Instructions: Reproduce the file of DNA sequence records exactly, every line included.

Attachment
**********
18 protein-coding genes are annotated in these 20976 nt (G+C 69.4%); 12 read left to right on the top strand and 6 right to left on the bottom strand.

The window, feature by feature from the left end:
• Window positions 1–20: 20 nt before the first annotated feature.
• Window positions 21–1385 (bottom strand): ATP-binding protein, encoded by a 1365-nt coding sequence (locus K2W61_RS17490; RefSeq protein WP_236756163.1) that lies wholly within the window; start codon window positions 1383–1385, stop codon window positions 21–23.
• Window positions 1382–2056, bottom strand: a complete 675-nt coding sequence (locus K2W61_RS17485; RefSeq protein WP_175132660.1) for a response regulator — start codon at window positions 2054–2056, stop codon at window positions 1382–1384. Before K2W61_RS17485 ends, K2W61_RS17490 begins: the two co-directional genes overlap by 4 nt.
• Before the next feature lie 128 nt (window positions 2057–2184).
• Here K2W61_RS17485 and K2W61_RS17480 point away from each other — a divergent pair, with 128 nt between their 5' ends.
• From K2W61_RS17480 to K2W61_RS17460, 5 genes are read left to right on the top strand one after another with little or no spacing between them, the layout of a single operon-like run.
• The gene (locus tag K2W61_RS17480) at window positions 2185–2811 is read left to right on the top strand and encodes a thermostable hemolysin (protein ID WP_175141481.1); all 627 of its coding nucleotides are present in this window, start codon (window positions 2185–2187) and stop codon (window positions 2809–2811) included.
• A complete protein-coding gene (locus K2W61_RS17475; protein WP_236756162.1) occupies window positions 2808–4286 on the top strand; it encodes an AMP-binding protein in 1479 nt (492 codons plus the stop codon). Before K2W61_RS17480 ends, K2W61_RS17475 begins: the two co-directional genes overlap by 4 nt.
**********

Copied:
18 protein-coding genes are annotated in these 20976 nt (G+C 69.4%); 12 read left to right on the top strand and 6 right to left on the bottom strand.

The window, feature by feature from the left end:
• Window positions 1–20: 20 nt before the first annotated feature.
• Window positions 21–1385 (bottom strand): ATP-binding protein, encoded by a 1365-nt coding sequence (locus K2W61_RS17490; RefSeq protein WP_236756163.1) that lies wholly within the window; start codon window positions 1383–1385, stop codon window positions 21–23.
• Window positions 1382–2056, bottom strand: a complete 675-nt coding sequence (locus K2W61_RS17485; RefSeq protein WP_175132660.1) for a response regulator — start codon at window positions 2054–2056, stop codon at window positions 1382–1384. Before K2W61_RS17485 ends, K2W61_RS17490 begins: the two co-directional genes overlap by 4 nt.
• Before the next feature lie 128 nt (window positions 2057–2184).
• Here K2W61_RS17485 and K2W61_RS17480 point away from each other — a divergent pair, with 128 nt between their 5' ends.
• From K2W61_RS17480 to K2W61_RS17460, 5 genes are read left to right on the top strand one after another with little or no spacing between them, the layout of a single operon-like run.
• The gene (locus tag K2W61_RS17480) at window positions 2185–2811 is read left to right on the top strand and encodes a thermostable hemolysin (protein ID WP_175141481.1); all 627 of its coding nucleotides are present in this window, start codon (window positions 2185–2187) and stop codon (window positions 2809–2811) included.
• A complete protein-coding gene (locus K2W61_RS17475; protein WP_236756162.1) occupies window positions 2808–4286 on the top strand; it encodes an AMP-binding protein in 1479 nt (492 codons plus the stop codon). Before K2W61_RS17480 ends, K2W61_RS17475 begins: the two co-directional genes overlap by 4 nt.